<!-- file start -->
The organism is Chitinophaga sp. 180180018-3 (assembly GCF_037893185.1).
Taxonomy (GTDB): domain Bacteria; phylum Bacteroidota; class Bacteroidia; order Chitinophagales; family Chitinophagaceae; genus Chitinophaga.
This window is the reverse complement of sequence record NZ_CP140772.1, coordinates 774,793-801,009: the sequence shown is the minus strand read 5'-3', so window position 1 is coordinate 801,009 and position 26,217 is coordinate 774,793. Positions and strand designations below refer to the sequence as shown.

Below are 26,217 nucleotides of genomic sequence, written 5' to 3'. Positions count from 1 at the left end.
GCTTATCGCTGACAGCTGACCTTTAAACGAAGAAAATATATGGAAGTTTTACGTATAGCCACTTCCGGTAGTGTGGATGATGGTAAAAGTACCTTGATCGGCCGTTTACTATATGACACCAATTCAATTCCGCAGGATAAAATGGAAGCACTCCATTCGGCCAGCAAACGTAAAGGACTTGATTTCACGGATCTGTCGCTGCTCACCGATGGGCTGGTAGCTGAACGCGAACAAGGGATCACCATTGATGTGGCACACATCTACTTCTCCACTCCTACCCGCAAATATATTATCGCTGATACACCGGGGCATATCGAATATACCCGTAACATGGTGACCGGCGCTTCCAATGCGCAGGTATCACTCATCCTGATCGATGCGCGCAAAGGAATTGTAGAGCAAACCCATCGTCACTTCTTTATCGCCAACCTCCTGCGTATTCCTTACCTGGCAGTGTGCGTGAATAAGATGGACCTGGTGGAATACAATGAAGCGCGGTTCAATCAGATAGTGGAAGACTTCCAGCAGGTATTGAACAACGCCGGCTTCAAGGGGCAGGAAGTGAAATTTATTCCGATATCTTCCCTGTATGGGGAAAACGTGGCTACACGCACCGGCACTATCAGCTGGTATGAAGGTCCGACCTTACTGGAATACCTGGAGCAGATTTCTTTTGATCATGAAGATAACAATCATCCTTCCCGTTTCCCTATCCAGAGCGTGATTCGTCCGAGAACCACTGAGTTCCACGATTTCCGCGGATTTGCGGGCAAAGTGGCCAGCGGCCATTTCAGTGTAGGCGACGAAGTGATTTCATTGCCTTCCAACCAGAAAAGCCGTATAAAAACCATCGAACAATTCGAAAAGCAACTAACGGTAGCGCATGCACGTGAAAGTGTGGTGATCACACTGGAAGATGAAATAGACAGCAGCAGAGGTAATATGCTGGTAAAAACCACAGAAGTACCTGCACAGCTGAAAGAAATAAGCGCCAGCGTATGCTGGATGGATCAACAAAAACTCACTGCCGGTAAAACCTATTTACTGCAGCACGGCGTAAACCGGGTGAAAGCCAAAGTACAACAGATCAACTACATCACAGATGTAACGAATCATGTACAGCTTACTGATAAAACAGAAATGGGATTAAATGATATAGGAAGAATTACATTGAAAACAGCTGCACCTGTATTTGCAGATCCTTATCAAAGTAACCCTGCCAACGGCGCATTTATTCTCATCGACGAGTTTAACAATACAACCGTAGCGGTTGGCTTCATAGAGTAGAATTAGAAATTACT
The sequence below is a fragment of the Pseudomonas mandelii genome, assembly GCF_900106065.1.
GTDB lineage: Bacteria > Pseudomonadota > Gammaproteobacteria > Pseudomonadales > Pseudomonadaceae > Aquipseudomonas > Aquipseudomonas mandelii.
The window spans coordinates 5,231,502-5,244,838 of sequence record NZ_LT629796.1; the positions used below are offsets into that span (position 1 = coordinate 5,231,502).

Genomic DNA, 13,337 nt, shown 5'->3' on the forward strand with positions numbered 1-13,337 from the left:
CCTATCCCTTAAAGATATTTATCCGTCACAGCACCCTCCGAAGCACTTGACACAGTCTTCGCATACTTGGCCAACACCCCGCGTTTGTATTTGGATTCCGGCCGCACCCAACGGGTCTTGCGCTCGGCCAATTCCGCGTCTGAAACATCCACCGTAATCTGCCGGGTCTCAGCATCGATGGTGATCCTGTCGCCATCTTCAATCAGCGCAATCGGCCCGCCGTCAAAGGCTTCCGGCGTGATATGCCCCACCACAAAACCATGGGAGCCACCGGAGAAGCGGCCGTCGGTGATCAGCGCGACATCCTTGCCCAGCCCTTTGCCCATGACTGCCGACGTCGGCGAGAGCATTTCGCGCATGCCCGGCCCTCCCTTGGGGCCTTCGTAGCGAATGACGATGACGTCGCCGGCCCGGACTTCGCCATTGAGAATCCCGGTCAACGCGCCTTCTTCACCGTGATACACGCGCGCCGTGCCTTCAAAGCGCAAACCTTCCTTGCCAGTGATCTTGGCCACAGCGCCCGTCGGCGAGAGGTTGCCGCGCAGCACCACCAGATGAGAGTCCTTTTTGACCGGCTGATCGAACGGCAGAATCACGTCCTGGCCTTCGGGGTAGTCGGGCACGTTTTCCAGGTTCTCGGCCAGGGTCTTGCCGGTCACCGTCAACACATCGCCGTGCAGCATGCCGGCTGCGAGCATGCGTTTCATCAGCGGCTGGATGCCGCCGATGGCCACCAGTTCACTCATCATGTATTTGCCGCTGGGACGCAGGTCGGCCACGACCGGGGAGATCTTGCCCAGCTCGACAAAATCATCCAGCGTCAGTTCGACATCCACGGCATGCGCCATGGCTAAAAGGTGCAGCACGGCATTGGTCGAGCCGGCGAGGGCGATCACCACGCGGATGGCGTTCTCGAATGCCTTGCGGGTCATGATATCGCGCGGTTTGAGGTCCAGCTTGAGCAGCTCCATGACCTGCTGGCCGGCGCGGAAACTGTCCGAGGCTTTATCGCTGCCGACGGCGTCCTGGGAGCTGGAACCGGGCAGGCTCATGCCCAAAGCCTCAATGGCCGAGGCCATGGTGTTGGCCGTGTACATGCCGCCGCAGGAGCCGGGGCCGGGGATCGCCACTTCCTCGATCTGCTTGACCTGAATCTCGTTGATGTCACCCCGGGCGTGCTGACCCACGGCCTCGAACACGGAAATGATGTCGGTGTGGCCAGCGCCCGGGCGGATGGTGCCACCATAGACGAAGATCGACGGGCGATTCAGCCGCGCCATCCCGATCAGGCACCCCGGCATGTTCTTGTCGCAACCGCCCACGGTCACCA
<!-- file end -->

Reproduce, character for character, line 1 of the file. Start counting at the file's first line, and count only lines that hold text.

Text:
The organism is Chitinophaga sp. 180180018-3 (assembly GCF_037893185.1).